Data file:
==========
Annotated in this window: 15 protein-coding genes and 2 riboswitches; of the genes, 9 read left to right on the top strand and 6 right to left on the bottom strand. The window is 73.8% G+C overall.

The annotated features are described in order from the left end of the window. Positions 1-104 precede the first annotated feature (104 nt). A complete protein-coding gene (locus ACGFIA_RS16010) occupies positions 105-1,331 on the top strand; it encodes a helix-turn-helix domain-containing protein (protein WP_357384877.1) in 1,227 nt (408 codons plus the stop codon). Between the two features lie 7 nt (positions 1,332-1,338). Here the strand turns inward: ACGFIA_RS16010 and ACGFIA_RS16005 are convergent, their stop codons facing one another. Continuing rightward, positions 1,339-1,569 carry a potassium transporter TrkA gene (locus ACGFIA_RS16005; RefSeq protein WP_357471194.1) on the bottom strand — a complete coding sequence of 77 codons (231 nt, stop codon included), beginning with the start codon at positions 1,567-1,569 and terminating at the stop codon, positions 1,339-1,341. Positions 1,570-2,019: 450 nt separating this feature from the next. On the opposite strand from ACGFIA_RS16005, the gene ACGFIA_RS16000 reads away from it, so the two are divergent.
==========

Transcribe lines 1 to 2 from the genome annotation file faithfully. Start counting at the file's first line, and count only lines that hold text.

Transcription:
Annotated in this window: 15 protein-coding genes and 2 riboswitches; of the genes, 9 read left to right on the top strand and 6 right to left on the bottom strand. The window is 73.8% G+C overall.

The annotated features are described in order from the left end of the window. Positions 1-104 precede the first annotated feature (104 nt). A complete protein-coding gene (locus ACGFIA_RS16010) occupies positions 105-1,331 on the top strand; it encodes a helix-turn-helix domain-containing protein (protein WP_357384877.1) in 1,227 nt (408 codons plus the stop codon). Between the two features lie 7 nt (positions 1,332-1,338). Here the strand turns inward: ACGFIA_RS16010 and ACGFIA_RS16005 are convergent, their stop codons facing one another. Continuing rightward, positions 1,339-1,569 carry a potassium transporter TrkA gene (locus ACGFIA_RS16005; RefSeq protein WP_357471194.1) on the bottom strand — a complete coding sequence of 77 codons (231 nt, stop codon included), beginning with the start codon at positions 1,567-1,569 and terminating at the stop codon, positions 1,339-1,341. Positions 1,570-2,019: 450 nt separating this feature from the next. On the opposite strand from ACGFIA_RS16005, the gene ACGFIA_RS16000 reads away from it, so the two are divergent.